Some favorite people -- okay, my daughter and daughter-in-law -- recently posted a link to a heartwarming story from "Prank it Forward," about a waitress who clearly deserved some good luck getting a LOT of it from her co-workers and friends: $1,000 cold cash, two airline tickets to Hawaii, a dream job and a new car. It was hard to follow without laughing and crying all at once.
Clicking around for the source revealed the originating site heavy into pranks of all sorts, apparently good-natured ones even if not always winding up life-changing good news for the prankee. The site originators seem committed to bringing moments of joy, and if there's anything this world needs right now it's moments of joy.
Clicking farther led to another site surely worth visiting, DoSomething.org. Over at DoSomething.org, members are doing things like collecting jeans for homeless kids, recycling cans to save the planet, or campaigning to stop bullying. You have to love the DoSomethingers. Their avowed purpose is "to make the world suck less." This writer, unfortunately, can't join them, as their members are between 13 and 25 and everybody over 25 falls into the category of Old People, in whom they are pointedly not interested. And who can blame anyone under 25 for that?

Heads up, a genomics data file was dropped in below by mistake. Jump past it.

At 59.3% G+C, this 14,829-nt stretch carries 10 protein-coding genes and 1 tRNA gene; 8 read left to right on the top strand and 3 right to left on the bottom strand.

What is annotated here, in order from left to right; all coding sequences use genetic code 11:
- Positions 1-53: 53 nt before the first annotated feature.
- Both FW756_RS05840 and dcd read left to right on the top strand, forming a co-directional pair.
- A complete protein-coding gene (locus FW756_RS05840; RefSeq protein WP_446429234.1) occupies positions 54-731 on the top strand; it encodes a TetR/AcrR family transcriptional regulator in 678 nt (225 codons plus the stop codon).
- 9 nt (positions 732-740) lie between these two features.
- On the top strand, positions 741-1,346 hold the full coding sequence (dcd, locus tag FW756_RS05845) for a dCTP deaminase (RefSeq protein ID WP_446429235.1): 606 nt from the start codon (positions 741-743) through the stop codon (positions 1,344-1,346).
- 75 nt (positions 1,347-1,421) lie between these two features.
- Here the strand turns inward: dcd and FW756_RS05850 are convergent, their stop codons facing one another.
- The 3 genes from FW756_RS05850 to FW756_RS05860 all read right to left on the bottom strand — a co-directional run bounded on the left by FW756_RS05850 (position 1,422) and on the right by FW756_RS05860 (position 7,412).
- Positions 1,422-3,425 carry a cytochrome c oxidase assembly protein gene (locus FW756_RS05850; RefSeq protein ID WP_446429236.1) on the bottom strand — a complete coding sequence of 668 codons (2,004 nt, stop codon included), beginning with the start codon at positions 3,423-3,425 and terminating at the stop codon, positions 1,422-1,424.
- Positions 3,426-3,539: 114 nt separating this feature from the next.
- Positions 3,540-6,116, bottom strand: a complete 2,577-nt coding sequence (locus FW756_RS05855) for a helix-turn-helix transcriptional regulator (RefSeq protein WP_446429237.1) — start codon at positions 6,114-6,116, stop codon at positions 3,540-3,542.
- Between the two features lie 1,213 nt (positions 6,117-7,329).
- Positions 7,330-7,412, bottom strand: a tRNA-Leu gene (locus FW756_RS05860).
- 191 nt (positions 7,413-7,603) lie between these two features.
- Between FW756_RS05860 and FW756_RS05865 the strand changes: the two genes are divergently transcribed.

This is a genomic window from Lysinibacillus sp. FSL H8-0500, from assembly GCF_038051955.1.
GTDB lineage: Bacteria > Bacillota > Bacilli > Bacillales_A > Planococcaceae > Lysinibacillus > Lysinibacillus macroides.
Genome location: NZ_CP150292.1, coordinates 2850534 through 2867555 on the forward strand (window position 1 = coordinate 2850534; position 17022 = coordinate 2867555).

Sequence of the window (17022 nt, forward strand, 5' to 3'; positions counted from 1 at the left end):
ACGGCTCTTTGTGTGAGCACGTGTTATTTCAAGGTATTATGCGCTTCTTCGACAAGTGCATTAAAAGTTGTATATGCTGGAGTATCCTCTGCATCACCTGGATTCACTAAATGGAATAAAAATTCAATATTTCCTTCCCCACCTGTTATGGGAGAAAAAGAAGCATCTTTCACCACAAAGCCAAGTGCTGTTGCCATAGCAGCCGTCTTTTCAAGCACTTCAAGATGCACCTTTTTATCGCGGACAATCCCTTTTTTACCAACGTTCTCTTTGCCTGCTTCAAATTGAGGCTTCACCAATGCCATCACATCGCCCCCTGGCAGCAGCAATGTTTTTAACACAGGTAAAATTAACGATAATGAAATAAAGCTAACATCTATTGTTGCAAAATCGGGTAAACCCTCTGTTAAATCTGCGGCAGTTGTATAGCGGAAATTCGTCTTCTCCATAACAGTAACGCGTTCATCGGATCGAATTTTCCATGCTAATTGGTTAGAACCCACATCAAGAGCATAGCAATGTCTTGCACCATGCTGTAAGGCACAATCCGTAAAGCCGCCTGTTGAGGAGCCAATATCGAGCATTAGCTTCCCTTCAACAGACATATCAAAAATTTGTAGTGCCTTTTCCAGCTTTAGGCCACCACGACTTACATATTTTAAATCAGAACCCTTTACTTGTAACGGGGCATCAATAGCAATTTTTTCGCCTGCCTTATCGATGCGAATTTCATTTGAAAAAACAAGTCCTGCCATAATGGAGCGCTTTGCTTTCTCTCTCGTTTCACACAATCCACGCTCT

But it's still the random acts, those small kindnesses anyone can do and no one organized, that most warm this writer's heart. The little things: picking up the neighbor's overturned trash can, handing the grocery checker a $20 for the food stamp buyer behind you in line, sending a snail-mail note to a perfect stranger in a nursing home and sharing roses from your garden.
Catherine Stern, co-founder, with Carole Mahoney, of Project Grace and herself an act of kindness, shared one such story about a Project Grace participant. The young family had just moved into a new house in a new community when their three-year-old was diagnosed with a rare and deadly form of cancer, forcing them to spend long hours driving to the hospital many miles distant. They were faced with juggling care for their other young children alongside the overwhelming needs of the sick child. Every time the exhausted parents pulled into the driveway of their new home they worried about what the neighbors must think of their unkempt yard, overgrown with weeds and scraggly grass. But one day, coming home after another exhausting few days at the hospital, they were astonished to see their front lawn fully landscaped, grass mowed and flowers planted by unseen neighbors who had somehow learned what was happening with the new family in the community.
Which is what kindness is all about -- the community of humankind.